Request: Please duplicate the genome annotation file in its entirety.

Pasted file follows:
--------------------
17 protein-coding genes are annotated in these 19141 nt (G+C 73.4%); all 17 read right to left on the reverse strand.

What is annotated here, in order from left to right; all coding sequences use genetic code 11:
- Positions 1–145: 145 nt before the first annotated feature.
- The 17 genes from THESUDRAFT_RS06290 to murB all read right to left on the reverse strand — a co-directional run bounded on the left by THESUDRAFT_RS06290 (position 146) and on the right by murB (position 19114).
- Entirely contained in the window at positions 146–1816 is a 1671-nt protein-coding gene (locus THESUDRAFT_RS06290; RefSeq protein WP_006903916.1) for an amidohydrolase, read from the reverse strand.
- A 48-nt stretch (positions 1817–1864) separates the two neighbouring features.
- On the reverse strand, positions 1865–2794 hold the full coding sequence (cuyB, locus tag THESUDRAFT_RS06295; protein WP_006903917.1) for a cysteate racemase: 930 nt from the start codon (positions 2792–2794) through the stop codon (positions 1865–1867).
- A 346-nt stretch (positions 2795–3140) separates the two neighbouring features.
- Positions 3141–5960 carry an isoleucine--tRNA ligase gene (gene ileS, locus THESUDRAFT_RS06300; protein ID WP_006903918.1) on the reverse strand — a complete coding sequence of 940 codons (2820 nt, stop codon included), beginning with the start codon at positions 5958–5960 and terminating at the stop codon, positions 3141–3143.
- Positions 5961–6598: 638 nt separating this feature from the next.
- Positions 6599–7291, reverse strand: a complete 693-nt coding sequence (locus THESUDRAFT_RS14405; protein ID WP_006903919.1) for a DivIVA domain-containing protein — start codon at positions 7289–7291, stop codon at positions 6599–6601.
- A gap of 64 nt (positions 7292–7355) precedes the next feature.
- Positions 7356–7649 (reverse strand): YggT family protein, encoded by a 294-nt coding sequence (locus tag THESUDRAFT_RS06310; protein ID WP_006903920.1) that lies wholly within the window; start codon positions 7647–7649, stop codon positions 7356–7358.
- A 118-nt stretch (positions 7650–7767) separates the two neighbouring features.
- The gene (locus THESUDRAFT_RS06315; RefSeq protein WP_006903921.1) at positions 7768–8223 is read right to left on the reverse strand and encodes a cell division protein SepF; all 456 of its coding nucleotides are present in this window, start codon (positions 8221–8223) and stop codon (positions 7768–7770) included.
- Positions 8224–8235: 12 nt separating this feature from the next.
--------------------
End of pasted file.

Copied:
17 protein-coding genes are annotated in these 19141 nt (G+C 73.4%); all 17 read right to left on the reverse strand.

What is annotated here, in order from left to right; all coding sequences use genetic code 11:
- Positions 1–145: 145 nt before the first annotated feature.
- The 17 genes from THESUDRAFT_RS06290 to murB all read right to left on the reverse strand — a co-directional run bounded on the left by THESUDRAFT_RS06290 (position 146) and on the right by murB (position 19114).
- Entirely contained in the window at positions 146–1816 is a 1671-nt protein-coding gene (locus THESUDRAFT_RS06290; RefSeq protein WP_006903916.1) for an amidohydrolase, read from the reverse strand.
- A 48-nt stretch (positions 1817–1864) separates the two neighbouring features.
- On the reverse strand, positions 1865–2794 hold the full coding sequence (cuyB, locus tag THESUDRAFT_RS06295; protein WP_006903917.1) for a cysteate racemase: 930 nt from the start codon (positions 2792–2794) through the stop codon (positions 1865–1867).
- A 346-nt stretch (positions 2795–3140) separates the two neighbouring features.
- Positions 3141–5960 carry an isoleucine--tRNA ligase gene (gene ileS, locus THESUDRAFT_RS06300; protein ID WP_006903918.1) on the reverse strand — a complete coding sequence of 940 codons (2820 nt, stop codon included), beginning with the start codon at positions 5958–5960 and terminating at the stop codon, positions 3141–3143.
- Positions 5961–6598: 638 nt separating this feature from the next.
- Positions 6599–7291, reverse strand: a complete 693-nt coding sequence (locus THESUDRAFT_RS14405; protein ID WP_006903919.1) for a DivIVA domain-containing protein — start codon at positions 7289–7291, stop codon at positions 6599–6601.
- A gap of 64 nt (positions 7292–7355) precedes the next feature.
- Positions 7356–7649 (reverse strand): YggT family protein, encoded by a 294-nt coding sequence (locus tag THESUDRAFT_RS06310; protein ID WP_006903920.1) that lies wholly within the window; start codon positions 7647–7649, stop codon positions 7356–7358.
- A 118-nt stretch (positions 7650–7767) separates the two neighbouring features.
- The gene (locus THESUDRAFT_RS06315; RefSeq protein WP_006903921.1) at positions 7768–8223 is read right to left on the reverse strand and encodes a cell division protein SepF; all 456 of its coding nucleotides are present in this window, start codon (positions 8221–8223) and stop codon (positions 7768–7770) included.
- Positions 8224–8235: 12 nt separating this feature from the next.